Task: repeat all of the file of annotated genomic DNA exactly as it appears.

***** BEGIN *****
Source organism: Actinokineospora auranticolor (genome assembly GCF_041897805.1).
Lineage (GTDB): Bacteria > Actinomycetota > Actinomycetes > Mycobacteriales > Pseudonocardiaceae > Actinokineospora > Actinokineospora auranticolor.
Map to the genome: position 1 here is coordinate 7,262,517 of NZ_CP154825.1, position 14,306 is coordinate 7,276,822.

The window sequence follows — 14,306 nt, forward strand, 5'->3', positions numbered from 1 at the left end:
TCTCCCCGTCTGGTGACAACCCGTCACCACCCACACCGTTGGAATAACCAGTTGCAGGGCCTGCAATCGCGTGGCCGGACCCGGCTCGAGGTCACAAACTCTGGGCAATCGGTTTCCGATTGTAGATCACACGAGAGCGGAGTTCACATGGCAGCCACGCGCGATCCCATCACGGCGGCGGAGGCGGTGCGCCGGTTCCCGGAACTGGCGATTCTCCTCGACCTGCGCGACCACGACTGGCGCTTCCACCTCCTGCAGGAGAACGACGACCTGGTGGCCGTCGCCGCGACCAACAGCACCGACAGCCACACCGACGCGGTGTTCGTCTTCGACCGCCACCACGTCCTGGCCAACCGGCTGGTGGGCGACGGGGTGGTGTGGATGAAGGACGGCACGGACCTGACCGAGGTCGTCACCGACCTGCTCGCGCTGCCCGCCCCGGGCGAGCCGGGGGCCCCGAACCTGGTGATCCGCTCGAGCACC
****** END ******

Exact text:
Source organism: Actinokineospora auranticolor (genome assembly GCF_041897805.1).
Lineage (GTDB): Bacteria > Actinomycetota > Actinomycetes > Mycobacteriales > Pseudonocardiaceae > Actinokineospora > Actinokineospora auranticolor.
Map to the genome: position 1 here is coordinate 7,262,517 of NZ_CP154825.1, position 14,306 is coordinate 7,276,822.

The window sequence follows — 14,306 nt, forward strand, 5'->3', positions numbered from 1 at the left end:
TCTCCCCGTCTGGTGACAACCCGTCACCACCCACACCGTTGGAATAACCAGTTGCAGGGCCTGCAATCGCGTGGCCGGACCCGGCTCGAGGTCACAAACTCTGGGCAATCGGTTTCCGATTGTAGATCACACGAGAGCGGAGTTCACATGGCAGCCACGCGCGATCCCATCACGGCGGCGGAGGCGGTGCGCCGGTTCCCGGAACTGGCGATTCTCCTCGACCTGCGCGACCACGACTGGCGCTTCCACCTCCTGCAGGAGAACGACGACCTGGTGGCCGTCGCCGCGACCAACAGCACCGACAGCCACACCGACGCGGTGTTCGTCTTCGACCGCCACCACGTCCTGGCCAACCGGCTGGTGGGCGACGGGGTGGTGTGGATGAAGGACGGCACGGACCTGACCGAGGTCGTCACCGACCTGCTCGCGCTGCCCGCCCCGGGCGAGCCGGGGGCCCCGAACCTGGTGATCCGCTCGAGCACC